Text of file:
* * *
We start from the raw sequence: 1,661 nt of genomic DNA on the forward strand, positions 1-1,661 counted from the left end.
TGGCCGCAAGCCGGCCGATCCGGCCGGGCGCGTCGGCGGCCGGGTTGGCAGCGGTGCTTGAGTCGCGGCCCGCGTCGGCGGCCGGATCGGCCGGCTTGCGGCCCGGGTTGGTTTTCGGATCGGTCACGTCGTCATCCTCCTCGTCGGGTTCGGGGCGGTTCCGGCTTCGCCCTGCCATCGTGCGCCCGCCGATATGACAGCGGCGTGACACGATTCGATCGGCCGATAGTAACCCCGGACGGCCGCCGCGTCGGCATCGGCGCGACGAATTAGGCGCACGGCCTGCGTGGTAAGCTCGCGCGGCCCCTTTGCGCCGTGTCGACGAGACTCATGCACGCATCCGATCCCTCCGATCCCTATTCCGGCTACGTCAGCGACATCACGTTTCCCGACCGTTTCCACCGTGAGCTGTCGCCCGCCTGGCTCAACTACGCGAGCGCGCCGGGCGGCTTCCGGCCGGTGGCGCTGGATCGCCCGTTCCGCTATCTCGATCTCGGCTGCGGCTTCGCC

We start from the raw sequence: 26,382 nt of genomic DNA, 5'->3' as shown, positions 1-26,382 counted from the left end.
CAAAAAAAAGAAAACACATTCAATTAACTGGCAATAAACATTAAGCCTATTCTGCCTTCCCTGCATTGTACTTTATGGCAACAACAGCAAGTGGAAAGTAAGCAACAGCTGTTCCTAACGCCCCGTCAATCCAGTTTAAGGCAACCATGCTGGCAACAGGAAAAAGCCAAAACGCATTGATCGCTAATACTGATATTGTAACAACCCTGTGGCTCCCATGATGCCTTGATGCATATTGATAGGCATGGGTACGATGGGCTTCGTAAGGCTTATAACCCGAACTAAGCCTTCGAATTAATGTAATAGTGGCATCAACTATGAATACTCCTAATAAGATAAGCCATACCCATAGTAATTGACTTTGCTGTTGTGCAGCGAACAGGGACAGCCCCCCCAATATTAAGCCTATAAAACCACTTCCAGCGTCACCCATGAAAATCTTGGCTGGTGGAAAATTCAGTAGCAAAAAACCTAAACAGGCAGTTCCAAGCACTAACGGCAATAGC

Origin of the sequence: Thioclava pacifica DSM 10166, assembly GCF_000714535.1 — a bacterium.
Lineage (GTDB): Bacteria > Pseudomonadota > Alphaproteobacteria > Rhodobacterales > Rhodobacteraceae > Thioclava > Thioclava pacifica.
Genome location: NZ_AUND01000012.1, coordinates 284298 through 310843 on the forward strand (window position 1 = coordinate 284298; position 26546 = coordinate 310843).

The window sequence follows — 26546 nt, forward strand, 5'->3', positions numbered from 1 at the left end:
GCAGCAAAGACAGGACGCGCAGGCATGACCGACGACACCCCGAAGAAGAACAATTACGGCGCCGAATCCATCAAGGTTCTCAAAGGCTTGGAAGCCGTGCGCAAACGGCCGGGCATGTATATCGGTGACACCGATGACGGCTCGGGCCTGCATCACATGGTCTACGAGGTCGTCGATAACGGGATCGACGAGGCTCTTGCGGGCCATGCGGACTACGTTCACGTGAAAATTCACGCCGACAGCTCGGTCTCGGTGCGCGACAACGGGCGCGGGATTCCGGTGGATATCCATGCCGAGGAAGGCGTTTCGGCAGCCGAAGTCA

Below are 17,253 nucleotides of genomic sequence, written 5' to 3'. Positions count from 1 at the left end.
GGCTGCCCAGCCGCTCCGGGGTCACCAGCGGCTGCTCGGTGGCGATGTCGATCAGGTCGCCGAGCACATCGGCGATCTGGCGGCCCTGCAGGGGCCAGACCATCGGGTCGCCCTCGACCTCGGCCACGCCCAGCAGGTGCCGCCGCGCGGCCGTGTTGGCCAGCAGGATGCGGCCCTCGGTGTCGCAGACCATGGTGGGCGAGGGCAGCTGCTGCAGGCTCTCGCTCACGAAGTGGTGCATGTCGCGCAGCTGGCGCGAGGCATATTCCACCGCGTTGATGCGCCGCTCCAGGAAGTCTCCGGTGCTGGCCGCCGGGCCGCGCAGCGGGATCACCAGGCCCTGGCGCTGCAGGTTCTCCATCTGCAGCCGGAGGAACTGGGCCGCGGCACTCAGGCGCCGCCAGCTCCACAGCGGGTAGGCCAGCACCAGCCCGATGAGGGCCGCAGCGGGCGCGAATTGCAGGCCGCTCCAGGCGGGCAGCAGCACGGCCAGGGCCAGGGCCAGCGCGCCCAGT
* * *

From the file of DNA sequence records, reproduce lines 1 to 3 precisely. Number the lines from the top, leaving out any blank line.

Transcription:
We start from the raw sequence: 1,661 nt of genomic DNA on the forward strand, positions 1-1,661 counted from the left end.
TGGCCGCAAGCCGGCCGATCCGGCCGGGCGCGTCGGCGGCCGGGTTGGCAGCGGTGCTTGAGTCGCGGCCCGCGTCGGCGGCCGGATCGGCCGGCTTGCGGCCCGGGTTGGTTTTCGGATCGGTCACGTCGTCATCCTCCTCGTCGGGTTCGGGGCGGTTCCGGCTTCGCCCTGCCATCGTGCGCCCGCCGATATGACAGCGGCGTGACACGATTCGATCGGCCGATAGTAACCCCGGACGGCCGCCGCGTCGGCATCGGCGCGACGAATTAGGCGCACGGCCTGCGTGGTAAGCTCGCGCGGCCCCTTTGCGCCGTGTCGACGAGACTCATGCACGCATCCGATCCCTCCGATCCCTATTCCGGCTACGTCAGCGACATCACGTTTCCCGACCGTTTCCACCGTGAGCTGTCGCCCGCCTGGCTCAACTACGCGAGCGCGCCGGGCGGCTTCCGGCCGGTGGCGCTGGATCGCCCGTTCCGCTATCTCGATCTCGGCTGCGGCTTCGCC

We start from the raw sequence: 26,382 nt of genomic DNA, 5'->3' as shown, positions 1-26,382 counted from the left end.